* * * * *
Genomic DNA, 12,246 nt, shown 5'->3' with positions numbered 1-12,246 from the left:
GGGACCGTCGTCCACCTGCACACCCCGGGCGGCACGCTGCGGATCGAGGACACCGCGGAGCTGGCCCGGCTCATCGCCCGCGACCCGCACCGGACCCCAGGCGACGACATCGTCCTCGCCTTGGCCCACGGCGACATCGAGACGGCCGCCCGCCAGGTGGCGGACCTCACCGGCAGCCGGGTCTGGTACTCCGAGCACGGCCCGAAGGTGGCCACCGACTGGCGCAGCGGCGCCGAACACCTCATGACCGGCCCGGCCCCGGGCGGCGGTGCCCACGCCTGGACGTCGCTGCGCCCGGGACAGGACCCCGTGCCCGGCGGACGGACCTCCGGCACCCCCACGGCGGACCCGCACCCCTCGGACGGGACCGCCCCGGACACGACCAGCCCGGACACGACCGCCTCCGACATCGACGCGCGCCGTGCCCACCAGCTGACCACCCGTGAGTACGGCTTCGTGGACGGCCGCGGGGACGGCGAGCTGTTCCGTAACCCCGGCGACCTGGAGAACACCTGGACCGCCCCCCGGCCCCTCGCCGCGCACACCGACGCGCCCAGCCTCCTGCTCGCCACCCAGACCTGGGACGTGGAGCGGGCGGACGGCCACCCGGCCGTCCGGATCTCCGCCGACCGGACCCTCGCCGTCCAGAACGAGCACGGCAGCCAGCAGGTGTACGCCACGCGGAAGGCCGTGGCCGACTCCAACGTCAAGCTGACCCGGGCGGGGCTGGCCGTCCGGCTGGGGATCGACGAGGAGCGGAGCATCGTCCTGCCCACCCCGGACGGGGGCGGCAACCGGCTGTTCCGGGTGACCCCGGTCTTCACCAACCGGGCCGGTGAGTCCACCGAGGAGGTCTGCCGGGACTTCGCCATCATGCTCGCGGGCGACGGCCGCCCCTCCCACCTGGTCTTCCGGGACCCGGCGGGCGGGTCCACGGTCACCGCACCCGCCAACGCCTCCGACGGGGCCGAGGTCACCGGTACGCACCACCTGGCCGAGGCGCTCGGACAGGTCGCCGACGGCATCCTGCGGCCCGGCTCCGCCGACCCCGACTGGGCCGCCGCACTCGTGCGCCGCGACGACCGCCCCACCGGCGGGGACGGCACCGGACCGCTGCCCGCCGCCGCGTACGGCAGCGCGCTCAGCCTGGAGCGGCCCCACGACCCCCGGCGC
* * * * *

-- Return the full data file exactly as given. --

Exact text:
Genomic DNA, 12,246 nt, shown 5'->3' with positions numbered 1-12,246 from the left:
GGGACCGTCGTCCACCTGCACACCCCGGGCGGCACGCTGCGGATCGAGGACACCGCGGAGCTGGCCCGGCTCATCGCCCGCGACCCGCACCGGACCCCAGGCGACGACATCGTCCTCGCCTTGGCCCACGGCGACATCGAGACGGCCGCCCGCCAGGTGGCGGACCTCACCGGCAGCCGGGTCTGGTACTCCGAGCACGGCCCGAAGGTGGCCACCGACTGGCGCAGCGGCGCCGAACACCTCATGACCGGCCCGGCCCCGGGCGGCGGTGCCCACGCCTGGACGTCGCTGCGCCCGGGACAGGACCCCGTGCCCGGCGGACGGACCTCCGGCACCCCCACGGCGGACCCGCACCCCTCGGACGGGACCGCCCCGGACACGACCAGCCCGGACACGACCGCCTCCGACATCGACGCGCGCCGTGCCCACCAGCTGACCACCCGTGAGTACGGCTTCGTGGACGGCCGCGGGGACGGCGAGCTGTTCCGTAACCCCGGCGACCTGGAGAACACCTGGACCGCCCCCCGGCCCCTCGCCGCGCACACCGACGCGCCCAGCCTCCTGCTCGCCACCCAGACCTGGGACGTGGAGCGGGCGGACGGCCACCCGGCCGTCCGGATCTCCGCCGACCGGACCCTCGCCGTCCAGAACGAGCACGGCAGCCAGCAGGTGTACGCCACGCGGAAGGCCGTGGCCGACTCCAACGTCAAGCTGACCCGGGCGGGGCTGGCCGTCCGGCTGGGGATCGACGAGGAGCGGAGCATCGTCCTGCCCACCCCGGACGGGGGCGGCAACCGGCTGTTCCGGGTGACCCCGGTCTTCACCAACCGGGCCGGTGAGTCCACCGAGGAGGTCTGCCGGGACTTCGCCATCATGCTCGCGGGCGACGGCCGCCCCTCCCACCTGGTCTTCCGGGACCCGGCGGGCGGGTCCACGGTCACCGCACCCGCCAACGCCTCCGACGGGGCCGAGGTCACCGGTACGCACCACCTGGCCGAGGCGCTCGGACAGGTCGCCGACGGCATCCTGCGGCCCGGCTCCGCCGACCCCGACTGGGCCGCCGCACTCGTGCGCCGCGACGACCGCCCCACCGGCGGGGACGGCACCGGACCGCTGCCCGCCGCCGCGTACGGCAGCGCGCTCAGCCTGGAGCGGCCCCACGACCCCCGGCGC